Thursday, April 2, 2015

Washington D.C.

“Where in the World”
Matt W.
2nd Period

                           Washington D.C.
     Have you ever thought about going to Washington D.C? But then you think,”No, too much money, especially for the plane tickets and taxi, and what am I going to do in Washington D.C. anyway? Well, I will tell you,”whats to do!” And that means you should put your phone down, and stop texting your girlfriend, and get to reading!

First off, the Marine Corps War Memorial. This amazing memorial of American history is in the entrance of Arlington National Cemetery. It honors all United States Marines who have died since 1775, the year of the Marine Corps establishment. The monument shows five Marines and one Navy sailor. The Marines are: SGT Michael Strank, CPL Harlon Block, PFC Rene Gagon, PFC Ira Hayes, and PFC Franklin Sousley. The Sailor’s name is Pharmacist Mate Second Class John Bradley. It portrays the soldiers raising the American Flag at the Battle of Iwo Jima during WWII. This statue is made of mostly Bronze and some other metals that I don't know what they are. This statue was made and designed by Horace W. Pealee. And that is all I will tell you about the Marine Corps War Memorial.

Now, Arlington National Cemetery. The Marine Corps War Memorial is at the entrance of the cemetery. All cemeteries are special. Mostly every cemetery has a buried veteran. But this one is even more special. It holds veterans and only veterans. But there are a few exceptions. It also contains the bodies of President William Taft, and most of the Kennedy family. The cemetery is located north of Washington Monument. Some interesting facts of Arlington National Cemetery. First, it is located on the confiscated estates of Confederate General Robert E. Lee. Arlington is the only national cemetery to hold servicemen from every war in U.S. history. Lastly, did you know that three World War II enemy combatants are buried at Arlington National Cemetery? Neither did I! Thanks for tuning in on Arlington National Cemetery.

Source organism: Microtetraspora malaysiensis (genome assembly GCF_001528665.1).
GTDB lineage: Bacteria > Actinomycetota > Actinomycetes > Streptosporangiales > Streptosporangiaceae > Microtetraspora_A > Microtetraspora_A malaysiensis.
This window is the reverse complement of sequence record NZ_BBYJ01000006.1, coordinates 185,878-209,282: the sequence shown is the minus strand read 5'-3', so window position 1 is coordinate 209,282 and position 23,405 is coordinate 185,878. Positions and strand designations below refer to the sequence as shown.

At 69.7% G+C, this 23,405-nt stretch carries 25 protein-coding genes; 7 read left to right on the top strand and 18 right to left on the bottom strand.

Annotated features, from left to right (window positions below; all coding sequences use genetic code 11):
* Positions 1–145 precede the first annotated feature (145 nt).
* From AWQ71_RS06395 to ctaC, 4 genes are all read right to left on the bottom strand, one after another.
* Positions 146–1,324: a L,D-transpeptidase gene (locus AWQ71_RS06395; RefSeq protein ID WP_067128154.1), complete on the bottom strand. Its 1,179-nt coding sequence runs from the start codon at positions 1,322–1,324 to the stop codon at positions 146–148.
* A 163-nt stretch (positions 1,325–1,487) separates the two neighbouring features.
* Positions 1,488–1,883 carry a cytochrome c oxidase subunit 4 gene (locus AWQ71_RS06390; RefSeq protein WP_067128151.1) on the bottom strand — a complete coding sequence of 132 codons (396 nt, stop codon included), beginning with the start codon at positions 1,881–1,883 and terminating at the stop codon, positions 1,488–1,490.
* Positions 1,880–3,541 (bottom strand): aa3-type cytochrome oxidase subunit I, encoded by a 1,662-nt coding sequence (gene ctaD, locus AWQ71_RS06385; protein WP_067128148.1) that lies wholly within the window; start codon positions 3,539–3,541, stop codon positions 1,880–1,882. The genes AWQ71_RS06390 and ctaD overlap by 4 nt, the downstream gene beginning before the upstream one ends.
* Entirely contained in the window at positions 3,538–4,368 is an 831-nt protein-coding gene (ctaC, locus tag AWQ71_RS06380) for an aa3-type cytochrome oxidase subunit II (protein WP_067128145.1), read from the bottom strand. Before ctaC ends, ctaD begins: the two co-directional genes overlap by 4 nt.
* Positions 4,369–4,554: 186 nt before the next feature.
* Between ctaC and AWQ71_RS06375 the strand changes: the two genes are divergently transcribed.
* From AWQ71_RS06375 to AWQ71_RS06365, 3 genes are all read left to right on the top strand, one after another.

Last but certainly not least, Lincoln Memorial. Some people call this “Majestic.” It was built in 1922 by Henry Bacon in the style of Greek temples. The piece of art started to be constructed in 1914. It is said that Abrahams head is to be bowed in thought or prayer. Did you know, that Martin Luthor King Jr. spoke his famous,” I have a dream” there? I did. Did you know that the statue itself is 99 feet tall? Did you know that around 3,638,806 people visit this every year? On the back of Lincoln’s statue, it says,"IN THIS TEMPLE AS IN THE HEARTS OF THE PEOPLE FOR WHOM HE SAVED THE UNION THE MEMORY OF ABRAHAM LINCOLN IS ENSHRINED FOREVER.” That is all for Lincoln Memorial.


Now do you want to go Washington D.C? I thought so. But, so do I. That is all for my essay on “Where in the World” on Washington D.C!

 Bibliography:
Book: America The Beautiful by Deborah Kent
Encyclopedia: 
Marine Corps War Memorial: World Book Student by James H. Pickerall
Lincoln Memorial: World Book Student by Jim Steinberg
Arlington National Cemetery: World Book Student by Jane Donovan
Washington D.C: World Book Student by Jane Donovan

No comments:

Post a Comment